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Re: Personal Scrum

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  • aefager
    ... useful ... And in the interests of getting this thread back on topic, I figured I would add my experience with this. My personal activity planning has
    Message 1 of 26 , Jul 27, 2006
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      --- In scrumdevelopment@yahoogroups.com, "Pete Deemer"
      <petedeemer@...> wrote:
      >
      > I wanted to share with you an experiment I've been running for the
      > last several months, in hopes that it might spark some interesting
      > conversation. It's the use of a modified version of Scrum for
      > managing my life, and through trial and error it's become quite
      useful
      > in helping me to do a better job accomplishing goals and filling my
      > life with things that make me happy.

      And in the interests of getting this thread back on topic, I figured
      I would add my experience with this. My personal activity planning
      has evolved over time, from:

      1. College -
      I would draw up 24 hour weekly charts with Sleep and Dates and
      Classes and Jobs, with no time for homework or spontaneity :). Cram
      sessions were at least planned for in advance.
      Done on ruled paper once a week.

      2. Married -
      Planning was done for joint activities first, second, and last, both
      resources in one chart as one unit, still no spontaneity. Football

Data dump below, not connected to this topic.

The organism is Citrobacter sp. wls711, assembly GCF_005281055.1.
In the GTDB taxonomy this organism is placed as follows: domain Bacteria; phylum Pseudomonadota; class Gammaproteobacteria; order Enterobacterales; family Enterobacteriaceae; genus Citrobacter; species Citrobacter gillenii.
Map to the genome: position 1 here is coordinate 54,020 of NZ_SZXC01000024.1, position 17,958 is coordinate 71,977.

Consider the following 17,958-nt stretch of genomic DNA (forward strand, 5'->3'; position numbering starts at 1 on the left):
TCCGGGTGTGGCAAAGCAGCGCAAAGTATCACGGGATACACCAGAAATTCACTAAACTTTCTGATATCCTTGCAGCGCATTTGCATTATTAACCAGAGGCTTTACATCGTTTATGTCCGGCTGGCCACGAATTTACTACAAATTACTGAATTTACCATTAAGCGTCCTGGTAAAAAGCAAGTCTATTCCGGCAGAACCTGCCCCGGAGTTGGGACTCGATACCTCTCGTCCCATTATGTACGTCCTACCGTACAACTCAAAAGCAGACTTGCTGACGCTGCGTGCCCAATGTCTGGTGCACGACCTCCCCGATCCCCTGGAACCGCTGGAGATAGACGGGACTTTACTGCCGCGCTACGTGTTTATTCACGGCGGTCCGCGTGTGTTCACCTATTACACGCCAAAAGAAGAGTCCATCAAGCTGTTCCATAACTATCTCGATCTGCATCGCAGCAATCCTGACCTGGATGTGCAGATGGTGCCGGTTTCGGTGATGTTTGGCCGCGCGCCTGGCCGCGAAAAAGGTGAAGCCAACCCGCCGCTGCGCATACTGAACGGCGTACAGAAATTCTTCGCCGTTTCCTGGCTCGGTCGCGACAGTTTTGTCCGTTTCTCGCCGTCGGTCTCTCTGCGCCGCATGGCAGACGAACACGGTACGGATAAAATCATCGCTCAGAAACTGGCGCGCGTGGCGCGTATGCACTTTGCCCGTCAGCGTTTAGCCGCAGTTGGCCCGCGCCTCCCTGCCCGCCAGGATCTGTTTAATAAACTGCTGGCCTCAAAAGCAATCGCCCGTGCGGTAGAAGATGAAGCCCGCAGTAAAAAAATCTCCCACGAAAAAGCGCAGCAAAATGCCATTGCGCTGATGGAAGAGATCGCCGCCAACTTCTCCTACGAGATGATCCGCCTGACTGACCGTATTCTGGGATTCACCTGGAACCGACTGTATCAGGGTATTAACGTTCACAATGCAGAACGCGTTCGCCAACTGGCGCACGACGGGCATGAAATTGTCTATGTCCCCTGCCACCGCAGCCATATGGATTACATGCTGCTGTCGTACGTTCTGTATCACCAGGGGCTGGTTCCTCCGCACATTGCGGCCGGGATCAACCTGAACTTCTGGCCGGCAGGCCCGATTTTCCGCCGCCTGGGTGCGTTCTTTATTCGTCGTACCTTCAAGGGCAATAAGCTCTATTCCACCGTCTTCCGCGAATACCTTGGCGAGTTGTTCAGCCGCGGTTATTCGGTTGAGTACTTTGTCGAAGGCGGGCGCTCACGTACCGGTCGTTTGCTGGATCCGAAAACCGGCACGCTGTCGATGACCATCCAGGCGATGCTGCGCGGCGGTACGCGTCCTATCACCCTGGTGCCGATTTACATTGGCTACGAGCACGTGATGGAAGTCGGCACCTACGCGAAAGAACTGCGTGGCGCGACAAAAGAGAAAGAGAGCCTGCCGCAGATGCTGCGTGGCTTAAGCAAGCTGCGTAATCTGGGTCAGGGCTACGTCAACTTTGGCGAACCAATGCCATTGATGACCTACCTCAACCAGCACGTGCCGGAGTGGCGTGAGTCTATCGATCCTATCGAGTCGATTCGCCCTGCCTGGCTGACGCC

games were booked in advance, but not always adhered to. :( It got my
      wife into planning though, so it was a step in the right direction.
      Done in DOS text file template off a printer so that repeat items
      were pre-filled in.

      3. Steven Covey and Charles Givens -
      Began ranking tasks 1-4, with expected hours needed, tried to improve
      organization and reduce costs, and by moving from an hourly schedule
      chart to a "feature point" chart, allowed for some freedom of
      movement. Time specific tasks were now commented in the description.
      Done on a Lotus 123 spreadsheet.

      4. Children -
      Additional modification for columns based on resolving priority
      tiebreaker conflicts as free time became more still precious.
      Day/Night, Day tasks get priority since Night tasks can be done day
      or night. Home/Outside, try to lump Outside tasks together for one
      road trip. Introduced more individual tasks, expected more
      interruptions.
      Done in Excel.

      5. Loss Of Calendar (Y2K) -
      Calendar Creator stopped working in 2000, but rather than continue
      with that, just added the values into a permanent second list. This
      Backlog(!) second sheet was used to handle repeating tasks like
      halloween decorations (yearly), pay bills (monthly), wish list items
      (Tahiti), reminders about birthdays (even ours!), items that would
      reach far beyond the next couple of weeks.
      Done in Excel, with two sheets.

      6. Modified Family Scrum -
      Create a prioritized burndown chart, get daily updates, involve
      everyone in the weekly plans, allow people to estimate their own
      costs. Modified in that it has an additional tail showing each
      individual's remaining burndown hours. We do not retain previous
      sprints. Basically, the kids (8 and 6) understand getting down to 0,
      and the grownups are free to accomplish in the order they choose
      based on a previously agreed on priority, rather than saying Laundry
      must be on Wednesday from 8 to 11pm.
      Done in Excel, with two sheets.

      How do you store yours?

      Aaron.
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